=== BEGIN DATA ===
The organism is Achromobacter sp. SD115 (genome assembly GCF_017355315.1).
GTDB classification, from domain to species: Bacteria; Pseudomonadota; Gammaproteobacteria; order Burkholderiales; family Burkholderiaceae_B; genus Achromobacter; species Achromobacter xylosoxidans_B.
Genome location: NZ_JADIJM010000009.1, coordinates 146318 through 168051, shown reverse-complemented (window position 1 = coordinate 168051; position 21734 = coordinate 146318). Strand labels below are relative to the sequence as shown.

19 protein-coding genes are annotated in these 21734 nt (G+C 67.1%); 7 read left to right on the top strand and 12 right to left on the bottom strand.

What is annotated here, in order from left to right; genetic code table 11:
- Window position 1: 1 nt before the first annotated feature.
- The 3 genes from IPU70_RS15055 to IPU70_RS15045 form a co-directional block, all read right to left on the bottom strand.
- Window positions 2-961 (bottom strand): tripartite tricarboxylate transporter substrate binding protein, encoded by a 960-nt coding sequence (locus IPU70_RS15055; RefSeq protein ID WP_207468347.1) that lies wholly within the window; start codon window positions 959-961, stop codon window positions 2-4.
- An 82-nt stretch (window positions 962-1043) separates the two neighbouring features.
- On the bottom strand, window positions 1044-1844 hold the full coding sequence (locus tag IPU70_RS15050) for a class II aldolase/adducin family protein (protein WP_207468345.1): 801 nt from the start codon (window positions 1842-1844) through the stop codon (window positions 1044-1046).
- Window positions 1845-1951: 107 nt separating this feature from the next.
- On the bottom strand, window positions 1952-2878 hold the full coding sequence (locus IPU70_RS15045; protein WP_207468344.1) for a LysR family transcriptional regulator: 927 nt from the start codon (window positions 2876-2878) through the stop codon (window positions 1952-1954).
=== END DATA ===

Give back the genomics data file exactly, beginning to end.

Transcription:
The organism is Achromobacter sp. SD115 (genome assembly GCF_017355315.1).
GTDB classification, from domain to species: Bacteria; Pseudomonadota; Gammaproteobacteria; order Burkholderiales; family Burkholderiaceae_B; genus Achromobacter; species Achromobacter xylosoxidans_B.
Genome location: NZ_JADIJM010000009.1, coordinates 146318 through 168051, shown reverse-complemented (window position 1 = coordinate 168051; position 21734 = coordinate 146318). Strand labels below are relative to the sequence as shown.

19 protein-coding genes are annotated in these 21734 nt (G+C 67.1%); 7 read left to right on the top strand and 12 right to left on the bottom strand.

What is annotated here, in order from left to right; genetic code table 11:
- Window position 1: 1 nt before the first annotated feature.
- The 3 genes from IPU70_RS15055 to IPU70_RS15045 form a co-directional block, all read right to left on the bottom strand.
- Window positions 2-961 (bottom strand): tripartite tricarboxylate transporter substrate binding protein, encoded by a 960-nt coding sequence (locus IPU70_RS15055; RefSeq protein ID WP_207468347.1) that lies wholly within the window; start codon window positions 959-961, stop codon window positions 2-4.
- An 82-nt stretch (window positions 962-1043) separates the two neighbouring features.
- On the bottom strand, window positions 1044-1844 hold the full coding sequence (locus tag IPU70_RS15050) for a class II aldolase/adducin family protein (protein WP_207468345.1): 801 nt from the start codon (window positions 1842-1844) through the stop codon (window positions 1044-1046).
- Window positions 1845-1951: 107 nt separating this feature from the next.
- On the bottom strand, window positions 1952-2878 hold the full coding sequence (locus IPU70_RS15045; protein WP_207468344.1) for a LysR family transcriptional regulator: 927 nt from the start codon (window positions 2876-2878) through the stop codon (window positions 1952-1954).